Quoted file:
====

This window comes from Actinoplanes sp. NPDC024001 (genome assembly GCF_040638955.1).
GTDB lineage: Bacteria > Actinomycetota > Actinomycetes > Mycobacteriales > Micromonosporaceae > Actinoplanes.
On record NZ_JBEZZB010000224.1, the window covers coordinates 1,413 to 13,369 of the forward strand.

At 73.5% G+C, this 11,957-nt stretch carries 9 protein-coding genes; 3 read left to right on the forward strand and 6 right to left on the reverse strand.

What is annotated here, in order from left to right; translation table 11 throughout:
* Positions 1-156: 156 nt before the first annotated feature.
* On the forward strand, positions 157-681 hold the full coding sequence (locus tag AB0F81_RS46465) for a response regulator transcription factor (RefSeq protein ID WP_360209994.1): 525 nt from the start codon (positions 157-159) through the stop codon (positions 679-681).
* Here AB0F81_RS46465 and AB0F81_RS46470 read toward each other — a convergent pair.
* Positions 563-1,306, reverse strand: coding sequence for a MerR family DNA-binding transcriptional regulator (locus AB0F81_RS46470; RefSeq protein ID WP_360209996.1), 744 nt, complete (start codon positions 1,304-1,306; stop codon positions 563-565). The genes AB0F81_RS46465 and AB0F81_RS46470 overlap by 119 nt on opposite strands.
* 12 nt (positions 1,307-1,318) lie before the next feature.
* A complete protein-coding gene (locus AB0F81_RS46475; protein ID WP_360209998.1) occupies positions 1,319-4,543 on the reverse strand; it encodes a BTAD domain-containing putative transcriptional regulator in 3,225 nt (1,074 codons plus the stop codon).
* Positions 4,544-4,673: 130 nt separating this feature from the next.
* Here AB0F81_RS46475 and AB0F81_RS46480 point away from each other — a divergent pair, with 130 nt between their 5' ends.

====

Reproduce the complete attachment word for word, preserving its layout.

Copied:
This window comes from Actinoplanes sp. NPDC024001 (genome assembly GCF_040638955.1).
GTDB lineage: Bacteria > Actinomycetota > Actinomycetes > Mycobacteriales > Micromonosporaceae > Actinoplanes.
On record NZ_JBEZZB010000224.1, the window covers coordinates 1,413 to 13,369 of the forward strand.

At 73.5% G+C, this 11,957-nt stretch carries 9 protein-coding genes; 3 read left to right on the forward strand and 6 right to left on the reverse strand.

What is annotated here, in order from left to right; translation table 11 throughout:
* Positions 1-156: 156 nt before the first annotated feature.
* On the forward strand, positions 157-681 hold the full coding sequence (locus tag AB0F81_RS46465) for a response regulator transcription factor (RefSeq protein ID WP_360209994.1): 525 nt from the start codon (positions 157-159) through the stop codon (positions 679-681).
* Here AB0F81_RS46465 and AB0F81_RS46470 read toward each other — a convergent pair.
* Positions 563-1,306, reverse strand: coding sequence for a MerR family DNA-binding transcriptional regulator (locus AB0F81_RS46470; RefSeq protein ID WP_360209996.1), 744 nt, complete (start codon positions 1,304-1,306; stop codon positions 563-565). The genes AB0F81_RS46465 and AB0F81_RS46470 overlap by 119 nt on opposite strands.
* 12 nt (positions 1,307-1,318) lie before the next feature.
* A complete protein-coding gene (locus AB0F81_RS46475; protein ID WP_360209998.1) occupies positions 1,319-4,543 on the reverse strand; it encodes a BTAD domain-containing putative transcriptional regulator in 3,225 nt (1,074 codons plus the stop codon).
* Positions 4,544-4,673: 130 nt separating this feature from the next.
* Here AB0F81_RS46475 and AB0F81_RS46480 point away from each other — a divergent pair, with 130 nt between their 5' ends.